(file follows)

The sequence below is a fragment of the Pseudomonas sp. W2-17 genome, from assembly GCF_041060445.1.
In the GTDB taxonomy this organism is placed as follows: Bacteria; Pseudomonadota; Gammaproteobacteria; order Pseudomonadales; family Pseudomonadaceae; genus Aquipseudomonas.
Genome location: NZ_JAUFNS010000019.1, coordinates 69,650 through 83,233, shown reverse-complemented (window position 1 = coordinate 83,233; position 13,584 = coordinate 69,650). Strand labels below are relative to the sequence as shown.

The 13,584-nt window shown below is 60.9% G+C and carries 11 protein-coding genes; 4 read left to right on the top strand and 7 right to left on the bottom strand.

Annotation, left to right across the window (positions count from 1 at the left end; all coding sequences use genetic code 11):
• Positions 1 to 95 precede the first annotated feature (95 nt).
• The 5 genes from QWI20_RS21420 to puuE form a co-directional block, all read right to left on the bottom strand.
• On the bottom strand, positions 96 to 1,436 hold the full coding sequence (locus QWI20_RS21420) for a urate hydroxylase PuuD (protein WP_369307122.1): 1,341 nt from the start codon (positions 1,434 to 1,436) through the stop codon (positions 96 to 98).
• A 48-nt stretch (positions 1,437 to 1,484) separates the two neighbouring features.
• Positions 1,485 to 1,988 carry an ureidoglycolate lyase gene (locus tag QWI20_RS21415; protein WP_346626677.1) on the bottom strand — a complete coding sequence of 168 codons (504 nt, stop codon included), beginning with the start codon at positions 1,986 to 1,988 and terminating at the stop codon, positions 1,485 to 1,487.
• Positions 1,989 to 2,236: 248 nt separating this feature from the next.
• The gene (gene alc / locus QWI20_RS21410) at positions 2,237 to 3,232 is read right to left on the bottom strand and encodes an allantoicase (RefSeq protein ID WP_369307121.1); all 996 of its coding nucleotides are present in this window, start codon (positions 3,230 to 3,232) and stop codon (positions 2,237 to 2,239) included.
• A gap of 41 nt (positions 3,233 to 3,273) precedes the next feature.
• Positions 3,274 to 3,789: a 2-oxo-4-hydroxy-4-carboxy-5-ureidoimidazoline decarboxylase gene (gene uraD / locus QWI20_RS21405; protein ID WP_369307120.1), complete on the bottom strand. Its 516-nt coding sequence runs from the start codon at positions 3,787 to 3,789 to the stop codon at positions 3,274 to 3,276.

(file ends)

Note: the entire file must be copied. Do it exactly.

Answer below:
The sequence below is a fragment of the Pseudomonas sp. W2-17 genome, from assembly GCF_041060445.1.
In the GTDB taxonomy this organism is placed as follows: Bacteria; Pseudomonadota; Gammaproteobacteria; order Pseudomonadales; family Pseudomonadaceae; genus Aquipseudomonas.
Genome location: NZ_JAUFNS010000019.1, coordinates 69,650 through 83,233, shown reverse-complemented (window position 1 = coordinate 83,233; position 13,584 = coordinate 69,650). Strand labels below are relative to the sequence as shown.

The 13,584-nt window shown below is 60.9% G+C and carries 11 protein-coding genes; 4 read left to right on the top strand and 7 right to left on the bottom strand.

Annotation, left to right across the window (positions count from 1 at the left end; all coding sequences use genetic code 11):
• Positions 1 to 95 precede the first annotated feature (95 nt).
• The 5 genes from QWI20_RS21420 to puuE form a co-directional block, all read right to left on the bottom strand.
• On the bottom strand, positions 96 to 1,436 hold the full coding sequence (locus QWI20_RS21420) for a urate hydroxylase PuuD (protein WP_369307122.1): 1,341 nt from the start codon (positions 1,434 to 1,436) through the stop codon (positions 96 to 98).
• A 48-nt stretch (positions 1,437 to 1,484) separates the two neighbouring features.
• Positions 1,485 to 1,988 carry an ureidoglycolate lyase gene (locus tag QWI20_RS21415; protein WP_346626677.1) on the bottom strand — a complete coding sequence of 168 codons (504 nt, stop codon included), beginning with the start codon at positions 1,986 to 1,988 and terminating at the stop codon, positions 1,485 to 1,487.
• Positions 1,989 to 2,236: 248 nt separating this feature from the next.
• The gene (gene alc / locus QWI20_RS21410) at positions 2,237 to 3,232 is read right to left on the bottom strand and encodes an allantoicase (RefSeq protein ID WP_369307121.1); all 996 of its coding nucleotides are present in this window, start codon (positions 3,230 to 3,232) and stop codon (positions 2,237 to 2,239) included.
• A gap of 41 nt (positions 3,233 to 3,273) precedes the next feature.
• Positions 3,274 to 3,789: a 2-oxo-4-hydroxy-4-carboxy-5-ureidoimidazoline decarboxylase gene (gene uraD / locus QWI20_RS21405; protein ID WP_369307120.1), complete on the bottom strand. Its 516-nt coding sequence runs from the start codon at positions 3,787 to 3,789 to the stop codon at positions 3,274 to 3,276.